Originally Posted by MaciekA
This thread is in extreme danger of going way off course.
Guys, care to redirect your direction to the possibility that this potentially cuts the market off from even "SCAR-like
" rifles ? Has anyone checked to see if FN actually has a design patent on the shape and overall visual aesthetics of the SCAR?
That's what's at issue here. I respectfully encourage any folks who want to debate Apple's design patents or SCO vs IBM on the off-topic forum, or on Reddit / HN / Groklaw / etc
We're primarily interested in airsoft here.
FN has trade dress rights to the outline of their more recent releases including the SCAR. I think the FAL predates certain aspects of trademark law, or at least predates the common practice of firearms industry to apply for trade dress exclusivity. Some years ago, I was looking at SystemA's TW5 (MP5 replica) when a couple reps from Brugger and Thomet happened by. B&T are licensed manufacturers of H&K designed firearms. They delivered the happy news that SystemA's new MP5 model was not covered under trade dress exclusivity, but the term MP5 was. SystemA promptly complied by not referring to their product as a MP5. They were quite relieved to find that their tools and dies weren't going to be turned into boat anchors.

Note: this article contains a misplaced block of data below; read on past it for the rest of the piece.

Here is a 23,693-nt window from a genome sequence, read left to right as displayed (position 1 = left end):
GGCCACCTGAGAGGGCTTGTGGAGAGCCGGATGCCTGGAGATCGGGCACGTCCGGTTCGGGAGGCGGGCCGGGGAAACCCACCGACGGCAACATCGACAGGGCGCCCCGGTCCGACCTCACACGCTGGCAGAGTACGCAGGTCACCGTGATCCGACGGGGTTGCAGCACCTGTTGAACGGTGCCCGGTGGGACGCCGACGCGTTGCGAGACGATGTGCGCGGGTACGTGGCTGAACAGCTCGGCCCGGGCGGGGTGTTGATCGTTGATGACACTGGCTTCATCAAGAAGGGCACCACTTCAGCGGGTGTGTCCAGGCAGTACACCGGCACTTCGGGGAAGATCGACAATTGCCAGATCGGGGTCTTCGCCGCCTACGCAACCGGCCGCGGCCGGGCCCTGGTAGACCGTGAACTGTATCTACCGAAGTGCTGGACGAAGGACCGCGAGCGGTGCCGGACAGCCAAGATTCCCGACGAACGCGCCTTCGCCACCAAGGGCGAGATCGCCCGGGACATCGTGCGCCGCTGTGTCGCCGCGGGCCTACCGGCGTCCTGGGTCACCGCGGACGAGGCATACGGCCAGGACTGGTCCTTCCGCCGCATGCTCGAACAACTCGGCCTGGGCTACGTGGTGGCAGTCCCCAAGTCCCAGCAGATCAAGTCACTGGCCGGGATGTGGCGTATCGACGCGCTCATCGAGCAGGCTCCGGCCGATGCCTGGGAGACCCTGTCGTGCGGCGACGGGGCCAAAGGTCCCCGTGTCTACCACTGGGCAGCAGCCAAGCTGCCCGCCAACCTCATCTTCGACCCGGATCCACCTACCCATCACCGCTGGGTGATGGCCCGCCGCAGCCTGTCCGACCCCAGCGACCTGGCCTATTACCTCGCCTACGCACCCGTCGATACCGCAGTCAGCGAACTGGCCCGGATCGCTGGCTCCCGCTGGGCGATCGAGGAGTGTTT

Firearms industry are becoming increasingly aware that their work is attracting interest from airsoft manufacturers as well as real steel copyshops like Norinco. While patents are a useful way to protect the mechanisms inside a firearm, there are quite a lot of accumulated prior art patents which have expired. I think it is becoming increasingly more difficult to protect one's engineering under patent law because of this so I get the feeling that manufacturers are going to find trade dress protection the only remaining way to retain any IP on new gun designs. The weird thing is that trade dress has no expiry date (I think). Also, it is supposed to cover design features which are not practical, but one could argue that the general shape of guns is largely due to ergonomic considerations and therefore should not be covered by trade dress law.